Here are some statistics to get you started as far as women's numbers in publishing with Pulitzer Prize statistics (not yet looking specifically at gender/race, gender/parent-status, gender/socioeconomics):
Baggott, J. (2009, December 30). The key to literary success? Be a man -- or
write like one. The Washington Post. Retrieved from
I could understand Publishers Weekly's phallocratic list if women were writing only a third of the books published or if women didn't float the industry as book buyers or if the list were an anomaly. In fact, Publishers Weekly is in sync with Pulitzer Prize statistics. In the past 30 years, only 11 prizes have gone to women. Amazon recently announced its 100 best books of 2009 -- in the top 10, there are two women. Top 20? Four. Poets & Writers shared a list of 50 of the most inspiring writers in the world this month; women made up only 36 percent.
Perugia Press has broken the listings down into percentages:
* Pulitzer Prize for Poetry: 68% male winners, 32% female winners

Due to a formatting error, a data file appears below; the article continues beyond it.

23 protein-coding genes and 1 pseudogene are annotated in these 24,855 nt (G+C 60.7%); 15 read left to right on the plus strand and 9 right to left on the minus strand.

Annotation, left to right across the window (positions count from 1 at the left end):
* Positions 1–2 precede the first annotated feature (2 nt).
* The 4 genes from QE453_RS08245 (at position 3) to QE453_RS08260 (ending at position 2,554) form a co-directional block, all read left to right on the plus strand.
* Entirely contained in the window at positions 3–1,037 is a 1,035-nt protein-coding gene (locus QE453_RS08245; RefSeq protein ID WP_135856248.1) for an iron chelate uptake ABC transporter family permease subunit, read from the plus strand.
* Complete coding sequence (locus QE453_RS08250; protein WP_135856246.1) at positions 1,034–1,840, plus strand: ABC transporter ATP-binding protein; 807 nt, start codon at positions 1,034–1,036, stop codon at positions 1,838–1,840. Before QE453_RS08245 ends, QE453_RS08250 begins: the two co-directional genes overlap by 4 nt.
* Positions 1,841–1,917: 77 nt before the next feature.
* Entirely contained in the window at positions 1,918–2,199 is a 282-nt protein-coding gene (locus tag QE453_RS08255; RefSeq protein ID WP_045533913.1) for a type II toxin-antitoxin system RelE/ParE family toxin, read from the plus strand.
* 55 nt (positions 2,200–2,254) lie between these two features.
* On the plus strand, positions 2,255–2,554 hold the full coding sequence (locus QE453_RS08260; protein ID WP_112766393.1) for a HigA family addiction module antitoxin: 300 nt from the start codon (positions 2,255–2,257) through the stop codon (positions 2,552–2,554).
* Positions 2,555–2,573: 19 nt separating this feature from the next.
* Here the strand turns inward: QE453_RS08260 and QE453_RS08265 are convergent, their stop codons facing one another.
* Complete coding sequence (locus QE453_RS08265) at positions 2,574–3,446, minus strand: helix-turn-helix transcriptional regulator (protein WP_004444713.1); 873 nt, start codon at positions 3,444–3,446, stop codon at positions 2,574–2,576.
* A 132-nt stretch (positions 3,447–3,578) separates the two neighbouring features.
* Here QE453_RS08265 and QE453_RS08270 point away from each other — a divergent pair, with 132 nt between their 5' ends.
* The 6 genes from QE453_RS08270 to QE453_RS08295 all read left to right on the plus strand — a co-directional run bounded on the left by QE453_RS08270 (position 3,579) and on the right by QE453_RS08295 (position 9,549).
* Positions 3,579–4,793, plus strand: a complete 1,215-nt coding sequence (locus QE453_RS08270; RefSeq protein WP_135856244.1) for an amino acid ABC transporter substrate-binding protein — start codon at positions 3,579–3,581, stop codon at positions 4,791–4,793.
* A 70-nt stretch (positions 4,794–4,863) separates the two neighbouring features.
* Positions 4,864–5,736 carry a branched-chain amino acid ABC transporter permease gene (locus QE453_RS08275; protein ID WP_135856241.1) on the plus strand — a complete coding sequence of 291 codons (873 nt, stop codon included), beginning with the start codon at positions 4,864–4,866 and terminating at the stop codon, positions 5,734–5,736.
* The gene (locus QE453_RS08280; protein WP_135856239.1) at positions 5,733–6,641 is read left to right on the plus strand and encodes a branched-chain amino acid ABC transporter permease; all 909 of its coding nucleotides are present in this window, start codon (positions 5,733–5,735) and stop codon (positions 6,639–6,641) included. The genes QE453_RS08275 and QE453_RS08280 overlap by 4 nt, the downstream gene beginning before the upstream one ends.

* Nobel Prize in Literature: 87% male winners, 13% female winners
* National Book Critics Circle Award: 62% male winners, 38% female winners
* PEN/Faulkner Award: 86% male winners, 14% female winners
* Booker Prize: 69% male winners, 31% female winners
Poetry Instigator adds some insight in interpreting these statistics:
So one way to interpret these stats is: women are simply not as good as men when it comes to writing. Or they are not as educated, etc etc etc. Another way to interpret these stats is: there is a significant disparity between the opportunities available for women than there are for men. Therefore, more spaces should be cleared to devote specifically for women and their writing.
Addition: VIDA (Women in Literary Arts) has compiled charts on the inequalities in review sources for Publisher's Weekly 2010 reviewed books.
**See comments for more sources and ideas!